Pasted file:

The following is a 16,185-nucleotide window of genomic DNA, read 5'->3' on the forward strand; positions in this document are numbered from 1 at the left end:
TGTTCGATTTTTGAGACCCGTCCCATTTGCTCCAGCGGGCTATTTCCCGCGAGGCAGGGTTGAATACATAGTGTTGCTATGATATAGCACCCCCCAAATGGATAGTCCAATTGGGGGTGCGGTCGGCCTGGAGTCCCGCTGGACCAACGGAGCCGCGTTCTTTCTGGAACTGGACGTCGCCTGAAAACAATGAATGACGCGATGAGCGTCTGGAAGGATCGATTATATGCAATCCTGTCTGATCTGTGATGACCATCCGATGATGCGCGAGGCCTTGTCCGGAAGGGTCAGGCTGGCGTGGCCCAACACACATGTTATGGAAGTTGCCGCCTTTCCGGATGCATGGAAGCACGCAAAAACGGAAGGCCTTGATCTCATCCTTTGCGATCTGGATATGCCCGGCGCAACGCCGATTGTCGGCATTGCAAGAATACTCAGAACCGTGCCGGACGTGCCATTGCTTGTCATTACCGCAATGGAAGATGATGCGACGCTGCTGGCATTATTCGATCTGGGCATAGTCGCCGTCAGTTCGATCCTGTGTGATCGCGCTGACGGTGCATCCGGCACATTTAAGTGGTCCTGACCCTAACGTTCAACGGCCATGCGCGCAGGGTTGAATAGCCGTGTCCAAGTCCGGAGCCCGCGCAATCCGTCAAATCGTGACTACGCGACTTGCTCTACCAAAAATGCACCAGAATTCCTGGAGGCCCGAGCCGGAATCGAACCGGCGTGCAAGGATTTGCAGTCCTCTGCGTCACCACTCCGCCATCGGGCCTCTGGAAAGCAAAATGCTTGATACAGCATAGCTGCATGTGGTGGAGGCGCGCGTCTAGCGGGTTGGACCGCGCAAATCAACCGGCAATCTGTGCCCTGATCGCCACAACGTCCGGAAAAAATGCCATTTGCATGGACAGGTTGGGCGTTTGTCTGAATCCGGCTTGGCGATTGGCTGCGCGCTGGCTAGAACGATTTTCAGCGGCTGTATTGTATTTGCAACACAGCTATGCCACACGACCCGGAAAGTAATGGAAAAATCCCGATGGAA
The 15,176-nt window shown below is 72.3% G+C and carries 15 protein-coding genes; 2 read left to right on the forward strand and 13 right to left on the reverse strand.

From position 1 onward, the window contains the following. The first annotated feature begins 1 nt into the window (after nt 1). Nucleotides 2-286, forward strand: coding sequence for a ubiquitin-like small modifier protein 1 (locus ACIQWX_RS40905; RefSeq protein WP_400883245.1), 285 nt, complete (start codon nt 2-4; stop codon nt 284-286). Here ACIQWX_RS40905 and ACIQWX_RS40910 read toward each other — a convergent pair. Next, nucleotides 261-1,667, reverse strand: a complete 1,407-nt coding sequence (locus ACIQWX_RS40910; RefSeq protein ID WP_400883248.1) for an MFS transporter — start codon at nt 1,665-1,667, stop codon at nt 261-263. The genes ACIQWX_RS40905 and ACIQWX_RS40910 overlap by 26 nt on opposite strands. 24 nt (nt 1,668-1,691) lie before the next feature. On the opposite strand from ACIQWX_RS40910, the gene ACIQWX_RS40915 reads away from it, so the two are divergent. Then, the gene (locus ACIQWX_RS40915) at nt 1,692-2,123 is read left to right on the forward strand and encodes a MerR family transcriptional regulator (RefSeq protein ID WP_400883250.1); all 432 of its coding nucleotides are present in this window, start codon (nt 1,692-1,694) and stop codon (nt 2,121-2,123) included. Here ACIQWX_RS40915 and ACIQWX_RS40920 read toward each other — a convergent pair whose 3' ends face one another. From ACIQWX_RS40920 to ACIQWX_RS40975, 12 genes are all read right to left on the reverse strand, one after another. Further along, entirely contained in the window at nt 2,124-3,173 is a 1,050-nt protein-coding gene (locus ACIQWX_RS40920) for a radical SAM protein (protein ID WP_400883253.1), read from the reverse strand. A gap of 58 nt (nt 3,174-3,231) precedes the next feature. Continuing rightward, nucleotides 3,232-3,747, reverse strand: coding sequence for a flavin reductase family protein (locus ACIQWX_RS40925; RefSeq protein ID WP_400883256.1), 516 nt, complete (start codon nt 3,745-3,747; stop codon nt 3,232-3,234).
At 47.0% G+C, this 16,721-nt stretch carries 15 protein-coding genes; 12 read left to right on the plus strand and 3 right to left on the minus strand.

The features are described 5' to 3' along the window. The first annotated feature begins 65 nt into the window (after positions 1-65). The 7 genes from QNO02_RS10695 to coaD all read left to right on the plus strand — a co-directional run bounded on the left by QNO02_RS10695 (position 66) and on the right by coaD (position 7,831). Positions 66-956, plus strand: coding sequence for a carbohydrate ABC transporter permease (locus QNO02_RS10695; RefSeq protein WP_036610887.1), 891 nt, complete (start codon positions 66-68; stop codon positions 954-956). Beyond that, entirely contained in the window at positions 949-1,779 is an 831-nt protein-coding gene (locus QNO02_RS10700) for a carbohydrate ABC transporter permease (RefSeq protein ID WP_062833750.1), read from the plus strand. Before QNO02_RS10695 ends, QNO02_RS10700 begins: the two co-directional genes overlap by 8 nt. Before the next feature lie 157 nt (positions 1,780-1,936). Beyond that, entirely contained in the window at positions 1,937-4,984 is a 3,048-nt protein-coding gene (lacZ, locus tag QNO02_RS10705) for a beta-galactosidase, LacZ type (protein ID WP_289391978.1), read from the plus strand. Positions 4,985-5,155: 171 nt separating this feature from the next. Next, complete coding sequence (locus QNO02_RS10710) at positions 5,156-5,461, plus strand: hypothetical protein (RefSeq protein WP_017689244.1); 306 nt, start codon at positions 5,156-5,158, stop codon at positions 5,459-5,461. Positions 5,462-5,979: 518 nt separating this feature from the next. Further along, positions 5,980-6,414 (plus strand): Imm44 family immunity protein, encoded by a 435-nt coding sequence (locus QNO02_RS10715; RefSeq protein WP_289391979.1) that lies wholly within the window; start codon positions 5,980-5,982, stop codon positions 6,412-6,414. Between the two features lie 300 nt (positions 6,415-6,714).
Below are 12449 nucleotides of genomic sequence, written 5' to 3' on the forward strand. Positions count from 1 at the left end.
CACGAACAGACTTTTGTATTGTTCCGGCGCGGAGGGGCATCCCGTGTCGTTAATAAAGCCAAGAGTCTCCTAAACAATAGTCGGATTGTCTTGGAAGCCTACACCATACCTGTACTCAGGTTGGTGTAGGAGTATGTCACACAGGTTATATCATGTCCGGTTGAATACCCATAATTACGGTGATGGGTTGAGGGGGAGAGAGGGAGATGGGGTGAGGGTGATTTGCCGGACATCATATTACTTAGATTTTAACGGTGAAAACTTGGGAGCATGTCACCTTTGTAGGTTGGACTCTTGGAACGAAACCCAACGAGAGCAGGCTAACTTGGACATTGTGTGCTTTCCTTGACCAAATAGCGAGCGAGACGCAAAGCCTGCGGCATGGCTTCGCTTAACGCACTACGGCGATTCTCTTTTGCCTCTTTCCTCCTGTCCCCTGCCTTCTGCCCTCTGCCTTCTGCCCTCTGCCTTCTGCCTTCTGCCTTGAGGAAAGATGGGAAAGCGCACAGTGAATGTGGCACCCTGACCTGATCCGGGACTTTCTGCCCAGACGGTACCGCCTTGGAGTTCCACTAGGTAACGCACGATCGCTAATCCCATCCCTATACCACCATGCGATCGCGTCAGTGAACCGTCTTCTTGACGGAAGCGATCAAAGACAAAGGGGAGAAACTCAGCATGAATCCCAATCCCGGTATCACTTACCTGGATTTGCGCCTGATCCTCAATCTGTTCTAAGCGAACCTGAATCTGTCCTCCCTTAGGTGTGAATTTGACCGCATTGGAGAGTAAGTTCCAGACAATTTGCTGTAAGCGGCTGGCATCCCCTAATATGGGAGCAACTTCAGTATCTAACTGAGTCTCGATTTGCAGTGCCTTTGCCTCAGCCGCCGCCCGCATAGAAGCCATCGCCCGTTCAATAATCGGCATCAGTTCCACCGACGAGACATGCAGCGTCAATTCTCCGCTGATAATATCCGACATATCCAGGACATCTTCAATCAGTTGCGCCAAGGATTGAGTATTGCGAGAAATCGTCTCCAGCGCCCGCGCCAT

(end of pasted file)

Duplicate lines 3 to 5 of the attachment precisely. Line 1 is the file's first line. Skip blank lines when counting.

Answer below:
The 15,176-nt window shown below is 72.3% G+C and carries 15 protein-coding genes; 2 read left to right on the forward strand and 13 right to left on the reverse strand.

From position 1 onward, the window contains the following. The first annotated feature begins 1 nt into the window (after nt 1). Nucleotides 2-286, forward strand: coding sequence for a ubiquitin-like small modifier protein 1 (locus ACIQWX_RS40905; RefSeq protein WP_400883245.1), 285 nt, complete (start codon nt 2-4; stop codon nt 284-286). Here ACIQWX_RS40905 and ACIQWX_RS40910 read toward each other — a convergent pair. Next, nucleotides 261-1,667, reverse strand: a complete 1,407-nt coding sequence (locus ACIQWX_RS40910; RefSeq protein ID WP_400883248.1) for an MFS transporter — start codon at nt 1,665-1,667, stop codon at nt 261-263. The genes ACIQWX_RS40905 and ACIQWX_RS40910 overlap by 26 nt on opposite strands. 24 nt (nt 1,668-1,691) lie before the next feature. On the opposite strand from ACIQWX_RS40910, the gene ACIQWX_RS40915 reads away from it, so the two are divergent. Then, the gene (locus ACIQWX_RS40915) at nt 1,692-2,123 is read left to right on the forward strand and encodes a MerR family transcriptional regulator (RefSeq protein ID WP_400883250.1); all 432 of its coding nucleotides are present in this window, start codon (nt 1,692-1,694) and stop codon (nt 2,121-2,123) included. Here ACIQWX_RS40915 and ACIQWX_RS40920 read toward each other — a convergent pair whose 3' ends face one another. From ACIQWX_RS40920 to ACIQWX_RS40975, 12 genes are all read right to left on the reverse strand, one after another. Further along, entirely contained in the window at nt 2,124-3,173 is a 1,050-nt protein-coding gene (locus ACIQWX_RS40920) for a radical SAM protein (protein ID WP_400883253.1), read from the reverse strand. A gap of 58 nt (nt 3,174-3,231) precedes the next feature. Continuing rightward, nucleotides 3,232-3,747, reverse strand: coding sequence for a flavin reductase family protein (locus ACIQWX_RS40925; RefSeq protein ID WP_400883256.1), 516 nt, complete (start codon nt 3,745-3,747; stop codon nt 3,232-3,234).
At 47.0% G+C, this 16,721-nt stretch carries 15 protein-coding genes; 12 read left to right on the plus strand and 3 right to left on the minus strand.